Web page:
11. On August 30, 1993, Special Agent William de Freitas executed and submitted to Judge Jensen an affidavit in support of a request to extend the wiretap authorization. In that affidavit, Agent de Freitas affirmed his belief that the evidence thus far generated by the government established probable cause to believe that Pius Ailemen and others had been and continued to be involved in, among other things, a "conspiracy to import and conspiracy to distribute controlled substances," "offenses involving the laundering of monetary instruments representing the proceeds of unlawful activity and those involving monetary transactions in criminally derived property, in violation of Title 18, United States Code, Sections 1956 and 1957," and "travel in interstate or foreign commerce to promote, manage, establish, or carry on an unlawful activity, to wit, a narcotics trafficking enterprise, in violation of Title 18, United States Code, Section 1952." de Freitas Affidavit of August 30, 1993, at 7-8.
This affidavit proceeded to set forth evidence that Pius Ailemen and his agents were trying to orchestrate transactions not only in heroin, but also in large quantities of cocaine, were trying to launder proceeds of drug deals, and that Pius Ailemen was the principal manager/leader of an ongoing drug trafficking enterprise that involved at least six other people. See, e.g., pages 12, 20 and 23.
13. On October 1, 1993, Special Agent Robert J. Silano executed and presented to Judge Jensen another affidavit in support of another request to extend the wiretap authorization. In this affidavit Agent Silano again swore that the government had probable cause to believe that Pius Ailemen was involved in systematic, large scale drug trafficking operations that involved use of telephones, interstate and international travel, and money laundering. See, e.g., note 1 on page 15, which states: "On September 4, 1993, from approximately 12:00 noon to 6:00 p.m., undercover agents who posed as narcotics traffickers met with Ellis Quarshie. Quarshie told them about Ailemen's method of importing heroin, transporting heroin domestically, purchasing cocaine and transporting it to Europe and Canada, and laundering money domestically and internationally."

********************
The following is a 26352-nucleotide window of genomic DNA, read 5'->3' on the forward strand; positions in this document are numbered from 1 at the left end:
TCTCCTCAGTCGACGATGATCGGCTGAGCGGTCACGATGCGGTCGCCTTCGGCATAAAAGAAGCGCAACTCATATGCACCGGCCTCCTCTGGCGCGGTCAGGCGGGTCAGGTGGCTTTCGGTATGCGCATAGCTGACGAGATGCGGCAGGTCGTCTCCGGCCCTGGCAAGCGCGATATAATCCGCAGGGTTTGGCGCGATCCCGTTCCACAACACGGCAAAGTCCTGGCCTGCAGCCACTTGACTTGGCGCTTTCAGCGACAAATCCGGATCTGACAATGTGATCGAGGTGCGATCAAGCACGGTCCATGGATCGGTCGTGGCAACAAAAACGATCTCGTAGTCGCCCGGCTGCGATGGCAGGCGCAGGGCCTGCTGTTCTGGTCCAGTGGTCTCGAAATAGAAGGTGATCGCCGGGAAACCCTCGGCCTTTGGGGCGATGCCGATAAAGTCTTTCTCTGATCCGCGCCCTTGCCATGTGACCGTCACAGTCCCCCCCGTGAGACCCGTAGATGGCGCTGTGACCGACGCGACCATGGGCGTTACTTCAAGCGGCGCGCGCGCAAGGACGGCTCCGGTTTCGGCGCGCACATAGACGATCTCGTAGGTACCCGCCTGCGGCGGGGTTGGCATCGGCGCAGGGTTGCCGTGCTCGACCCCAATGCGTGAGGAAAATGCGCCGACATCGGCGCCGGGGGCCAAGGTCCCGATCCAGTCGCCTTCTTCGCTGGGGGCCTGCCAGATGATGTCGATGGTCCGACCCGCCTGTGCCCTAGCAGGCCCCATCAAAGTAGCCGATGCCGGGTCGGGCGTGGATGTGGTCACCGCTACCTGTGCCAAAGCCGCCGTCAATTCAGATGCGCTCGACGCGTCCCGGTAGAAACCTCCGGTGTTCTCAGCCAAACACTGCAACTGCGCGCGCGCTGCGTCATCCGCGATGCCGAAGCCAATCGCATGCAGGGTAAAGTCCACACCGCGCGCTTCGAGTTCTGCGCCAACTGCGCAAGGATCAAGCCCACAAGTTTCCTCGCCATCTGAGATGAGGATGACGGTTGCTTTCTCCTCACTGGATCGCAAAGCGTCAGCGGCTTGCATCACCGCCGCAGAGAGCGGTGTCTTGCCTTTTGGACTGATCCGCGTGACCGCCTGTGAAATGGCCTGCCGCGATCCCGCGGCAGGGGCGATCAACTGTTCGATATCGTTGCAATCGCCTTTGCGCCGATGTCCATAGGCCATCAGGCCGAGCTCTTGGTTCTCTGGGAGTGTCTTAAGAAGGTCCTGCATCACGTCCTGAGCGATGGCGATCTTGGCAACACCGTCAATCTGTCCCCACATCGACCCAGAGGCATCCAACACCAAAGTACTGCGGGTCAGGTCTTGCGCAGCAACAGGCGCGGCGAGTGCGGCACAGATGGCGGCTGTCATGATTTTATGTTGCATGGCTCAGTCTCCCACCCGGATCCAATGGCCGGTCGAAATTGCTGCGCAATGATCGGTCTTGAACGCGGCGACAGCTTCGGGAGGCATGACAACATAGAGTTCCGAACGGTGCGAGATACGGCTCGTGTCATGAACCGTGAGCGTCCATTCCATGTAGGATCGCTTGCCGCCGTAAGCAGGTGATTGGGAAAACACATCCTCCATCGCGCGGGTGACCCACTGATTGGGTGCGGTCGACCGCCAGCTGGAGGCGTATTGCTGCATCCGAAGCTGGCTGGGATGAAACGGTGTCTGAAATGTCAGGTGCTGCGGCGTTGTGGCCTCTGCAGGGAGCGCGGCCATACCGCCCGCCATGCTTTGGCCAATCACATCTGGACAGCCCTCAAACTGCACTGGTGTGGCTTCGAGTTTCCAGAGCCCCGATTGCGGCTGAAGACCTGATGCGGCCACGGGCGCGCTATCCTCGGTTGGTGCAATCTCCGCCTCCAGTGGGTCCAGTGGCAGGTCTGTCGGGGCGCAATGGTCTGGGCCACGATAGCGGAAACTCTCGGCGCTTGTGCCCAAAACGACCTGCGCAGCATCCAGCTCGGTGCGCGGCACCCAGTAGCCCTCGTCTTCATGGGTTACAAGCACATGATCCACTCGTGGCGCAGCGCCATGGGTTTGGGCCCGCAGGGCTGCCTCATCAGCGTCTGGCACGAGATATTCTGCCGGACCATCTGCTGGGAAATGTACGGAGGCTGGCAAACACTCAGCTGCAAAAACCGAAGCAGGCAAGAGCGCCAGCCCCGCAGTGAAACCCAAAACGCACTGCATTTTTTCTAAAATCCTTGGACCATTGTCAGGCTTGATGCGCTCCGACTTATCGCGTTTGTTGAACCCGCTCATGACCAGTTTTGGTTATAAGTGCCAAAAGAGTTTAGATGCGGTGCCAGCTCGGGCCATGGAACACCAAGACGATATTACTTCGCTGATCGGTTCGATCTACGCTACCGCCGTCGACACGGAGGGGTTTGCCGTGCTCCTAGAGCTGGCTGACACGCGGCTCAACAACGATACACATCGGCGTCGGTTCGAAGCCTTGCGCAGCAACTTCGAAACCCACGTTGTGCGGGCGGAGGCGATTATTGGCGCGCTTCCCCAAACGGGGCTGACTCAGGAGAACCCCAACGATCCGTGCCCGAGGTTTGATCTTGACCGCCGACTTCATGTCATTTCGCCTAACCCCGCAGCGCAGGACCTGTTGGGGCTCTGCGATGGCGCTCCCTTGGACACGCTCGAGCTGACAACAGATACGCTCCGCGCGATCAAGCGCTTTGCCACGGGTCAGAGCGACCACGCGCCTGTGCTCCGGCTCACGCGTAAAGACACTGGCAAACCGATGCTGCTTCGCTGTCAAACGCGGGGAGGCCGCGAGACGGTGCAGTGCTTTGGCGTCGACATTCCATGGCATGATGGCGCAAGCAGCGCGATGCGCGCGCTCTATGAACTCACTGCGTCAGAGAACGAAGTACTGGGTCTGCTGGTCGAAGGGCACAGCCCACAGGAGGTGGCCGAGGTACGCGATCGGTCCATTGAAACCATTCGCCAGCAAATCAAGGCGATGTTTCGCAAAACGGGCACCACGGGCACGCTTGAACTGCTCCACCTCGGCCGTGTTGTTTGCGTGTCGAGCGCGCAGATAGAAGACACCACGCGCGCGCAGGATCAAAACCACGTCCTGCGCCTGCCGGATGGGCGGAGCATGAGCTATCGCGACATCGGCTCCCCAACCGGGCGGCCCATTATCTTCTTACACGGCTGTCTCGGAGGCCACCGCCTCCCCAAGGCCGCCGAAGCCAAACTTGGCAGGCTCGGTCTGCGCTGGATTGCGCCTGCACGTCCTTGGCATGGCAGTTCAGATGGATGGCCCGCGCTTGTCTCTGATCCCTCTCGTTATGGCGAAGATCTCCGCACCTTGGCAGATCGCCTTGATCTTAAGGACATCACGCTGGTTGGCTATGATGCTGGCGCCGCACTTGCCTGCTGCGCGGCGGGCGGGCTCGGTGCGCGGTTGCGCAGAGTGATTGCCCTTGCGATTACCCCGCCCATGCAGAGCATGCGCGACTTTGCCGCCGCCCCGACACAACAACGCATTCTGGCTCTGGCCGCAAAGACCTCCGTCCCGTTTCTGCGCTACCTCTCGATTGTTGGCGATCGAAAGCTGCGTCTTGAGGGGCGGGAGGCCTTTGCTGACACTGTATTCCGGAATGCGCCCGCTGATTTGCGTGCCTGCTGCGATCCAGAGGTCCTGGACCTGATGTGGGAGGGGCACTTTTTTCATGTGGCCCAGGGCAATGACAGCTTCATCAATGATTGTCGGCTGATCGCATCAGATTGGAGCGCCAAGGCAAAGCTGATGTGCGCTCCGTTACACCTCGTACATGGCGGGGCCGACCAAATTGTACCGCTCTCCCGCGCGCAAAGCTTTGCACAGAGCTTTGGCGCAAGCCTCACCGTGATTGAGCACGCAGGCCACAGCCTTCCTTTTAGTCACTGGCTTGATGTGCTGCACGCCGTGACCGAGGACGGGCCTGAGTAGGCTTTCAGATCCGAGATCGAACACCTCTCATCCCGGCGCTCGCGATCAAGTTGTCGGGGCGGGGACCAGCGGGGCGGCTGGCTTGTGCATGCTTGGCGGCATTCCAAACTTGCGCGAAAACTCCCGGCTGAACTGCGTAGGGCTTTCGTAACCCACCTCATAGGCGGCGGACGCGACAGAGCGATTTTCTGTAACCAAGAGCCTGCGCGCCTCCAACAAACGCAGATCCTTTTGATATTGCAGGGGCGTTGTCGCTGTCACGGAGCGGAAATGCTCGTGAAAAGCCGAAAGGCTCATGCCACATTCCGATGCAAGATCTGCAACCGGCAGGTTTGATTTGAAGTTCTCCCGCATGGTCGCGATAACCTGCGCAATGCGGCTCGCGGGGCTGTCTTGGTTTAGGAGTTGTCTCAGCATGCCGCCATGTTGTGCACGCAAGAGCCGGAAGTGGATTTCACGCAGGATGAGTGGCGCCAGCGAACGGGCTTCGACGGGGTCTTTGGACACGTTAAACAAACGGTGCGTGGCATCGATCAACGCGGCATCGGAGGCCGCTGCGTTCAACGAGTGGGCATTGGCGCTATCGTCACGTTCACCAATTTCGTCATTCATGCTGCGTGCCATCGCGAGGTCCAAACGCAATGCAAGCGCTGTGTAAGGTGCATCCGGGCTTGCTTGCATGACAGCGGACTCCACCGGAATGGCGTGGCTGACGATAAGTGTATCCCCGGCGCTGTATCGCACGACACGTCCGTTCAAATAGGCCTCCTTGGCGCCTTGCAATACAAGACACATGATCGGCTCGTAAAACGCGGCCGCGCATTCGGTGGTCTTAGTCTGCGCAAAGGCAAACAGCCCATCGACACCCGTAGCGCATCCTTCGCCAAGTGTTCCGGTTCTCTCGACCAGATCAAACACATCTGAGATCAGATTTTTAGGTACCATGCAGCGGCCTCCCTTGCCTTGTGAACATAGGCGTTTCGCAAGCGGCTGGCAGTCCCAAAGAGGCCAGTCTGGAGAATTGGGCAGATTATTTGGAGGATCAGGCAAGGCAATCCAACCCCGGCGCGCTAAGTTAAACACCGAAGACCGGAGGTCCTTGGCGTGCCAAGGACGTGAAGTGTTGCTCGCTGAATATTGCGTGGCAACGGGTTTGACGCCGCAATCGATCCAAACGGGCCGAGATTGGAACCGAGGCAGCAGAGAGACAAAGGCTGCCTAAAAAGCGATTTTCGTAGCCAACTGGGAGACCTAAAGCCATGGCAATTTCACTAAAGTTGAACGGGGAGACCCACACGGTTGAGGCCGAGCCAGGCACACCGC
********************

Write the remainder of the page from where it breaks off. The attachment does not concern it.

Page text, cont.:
This affidavit also portrays Pius Ailemen as the leader of the alleged organization. See, e.g., page 11, where Agent Silano affirms that conversations intercepted under earlier issued orders "show the extent to which Ailemen issues directives to member of his organization." See also page 20, where one of the traffickers alleged states specifically that Pius is his boss. This affidavit further recites considerable evidence that Ailemen was conspiring to traffic not only in heroin but also in cocaine (see, e.g., pages 11, 12, 15-16, 18-20, and 26) and that he was deeply involved in multiple money-laundering maneuvers (see, e.g., pages 21 - 25, 27-30).